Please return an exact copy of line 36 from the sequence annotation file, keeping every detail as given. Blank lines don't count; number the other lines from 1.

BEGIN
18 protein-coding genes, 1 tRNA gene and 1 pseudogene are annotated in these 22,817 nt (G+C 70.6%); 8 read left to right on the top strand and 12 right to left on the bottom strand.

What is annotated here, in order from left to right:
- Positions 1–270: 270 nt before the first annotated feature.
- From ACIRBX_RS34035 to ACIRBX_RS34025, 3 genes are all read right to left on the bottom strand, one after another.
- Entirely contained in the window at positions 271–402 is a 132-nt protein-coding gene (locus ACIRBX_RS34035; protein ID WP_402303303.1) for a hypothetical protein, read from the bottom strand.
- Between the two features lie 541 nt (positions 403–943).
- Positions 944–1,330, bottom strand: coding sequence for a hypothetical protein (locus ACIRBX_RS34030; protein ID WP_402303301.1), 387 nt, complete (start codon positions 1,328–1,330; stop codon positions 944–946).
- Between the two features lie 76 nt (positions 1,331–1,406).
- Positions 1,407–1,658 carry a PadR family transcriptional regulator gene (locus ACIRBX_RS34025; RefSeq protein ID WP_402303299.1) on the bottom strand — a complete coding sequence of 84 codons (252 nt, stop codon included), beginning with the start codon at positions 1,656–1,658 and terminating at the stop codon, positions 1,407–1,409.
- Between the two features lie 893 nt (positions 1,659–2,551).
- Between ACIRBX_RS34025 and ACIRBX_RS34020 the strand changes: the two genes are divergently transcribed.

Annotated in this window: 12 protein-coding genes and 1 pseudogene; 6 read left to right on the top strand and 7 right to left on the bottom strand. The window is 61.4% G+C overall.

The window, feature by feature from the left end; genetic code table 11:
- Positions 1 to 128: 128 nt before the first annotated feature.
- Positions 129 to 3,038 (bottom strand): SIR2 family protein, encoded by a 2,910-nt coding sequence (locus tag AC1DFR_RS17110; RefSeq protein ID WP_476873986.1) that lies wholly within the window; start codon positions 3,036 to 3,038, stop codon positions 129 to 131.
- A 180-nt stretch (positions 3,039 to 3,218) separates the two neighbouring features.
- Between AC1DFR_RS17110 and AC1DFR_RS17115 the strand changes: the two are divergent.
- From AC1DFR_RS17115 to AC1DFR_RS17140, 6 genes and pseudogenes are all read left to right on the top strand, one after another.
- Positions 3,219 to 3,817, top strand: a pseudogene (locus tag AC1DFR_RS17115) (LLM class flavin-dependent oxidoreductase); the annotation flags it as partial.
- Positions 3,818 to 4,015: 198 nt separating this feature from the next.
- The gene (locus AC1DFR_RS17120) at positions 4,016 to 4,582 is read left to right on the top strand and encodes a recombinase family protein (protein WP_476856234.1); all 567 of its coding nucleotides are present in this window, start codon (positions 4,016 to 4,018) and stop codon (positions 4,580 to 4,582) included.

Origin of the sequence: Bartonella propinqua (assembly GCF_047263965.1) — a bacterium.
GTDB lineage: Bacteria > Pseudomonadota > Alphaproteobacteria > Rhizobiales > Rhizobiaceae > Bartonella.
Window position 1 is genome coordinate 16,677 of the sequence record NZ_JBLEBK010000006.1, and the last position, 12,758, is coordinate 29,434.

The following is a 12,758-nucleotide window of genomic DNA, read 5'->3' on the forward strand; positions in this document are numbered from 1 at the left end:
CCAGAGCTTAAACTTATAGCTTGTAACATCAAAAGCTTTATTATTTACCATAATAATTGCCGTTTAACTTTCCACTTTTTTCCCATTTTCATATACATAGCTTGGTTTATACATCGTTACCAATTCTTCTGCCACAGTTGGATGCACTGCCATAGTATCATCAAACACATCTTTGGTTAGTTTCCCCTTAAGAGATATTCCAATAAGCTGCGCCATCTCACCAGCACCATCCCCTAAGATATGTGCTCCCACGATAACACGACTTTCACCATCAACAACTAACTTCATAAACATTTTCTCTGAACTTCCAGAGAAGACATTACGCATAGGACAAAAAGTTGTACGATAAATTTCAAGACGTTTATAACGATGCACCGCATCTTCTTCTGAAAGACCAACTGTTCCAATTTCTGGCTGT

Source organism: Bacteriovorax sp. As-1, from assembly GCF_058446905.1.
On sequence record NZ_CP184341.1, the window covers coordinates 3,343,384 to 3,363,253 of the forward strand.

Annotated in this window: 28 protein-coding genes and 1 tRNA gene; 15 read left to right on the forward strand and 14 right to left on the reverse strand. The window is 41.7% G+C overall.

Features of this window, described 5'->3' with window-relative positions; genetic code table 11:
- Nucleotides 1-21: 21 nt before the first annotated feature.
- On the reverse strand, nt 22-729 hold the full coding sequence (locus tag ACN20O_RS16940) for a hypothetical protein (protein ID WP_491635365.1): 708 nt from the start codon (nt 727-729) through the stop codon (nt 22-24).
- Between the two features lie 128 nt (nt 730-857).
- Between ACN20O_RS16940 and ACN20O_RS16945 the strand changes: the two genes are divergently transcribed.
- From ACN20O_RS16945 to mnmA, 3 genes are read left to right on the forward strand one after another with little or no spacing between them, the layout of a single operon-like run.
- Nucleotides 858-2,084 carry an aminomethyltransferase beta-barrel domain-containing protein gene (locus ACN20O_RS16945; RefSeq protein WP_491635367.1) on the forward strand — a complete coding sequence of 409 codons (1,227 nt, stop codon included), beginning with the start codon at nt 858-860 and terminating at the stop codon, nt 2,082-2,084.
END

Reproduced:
- Nucleotides 858-2,084 carry an aminomethyltransferase beta-barrel domain-containing protein gene (locus ACN20O_RS16945; RefSeq protein WP_491635367.1) on the forward strand — a complete coding sequence of 409 codons (1,227 nt, stop codon included), beginning with the start codon at nt 858-860 and terminating at the stop codon, nt 2,082-2,084.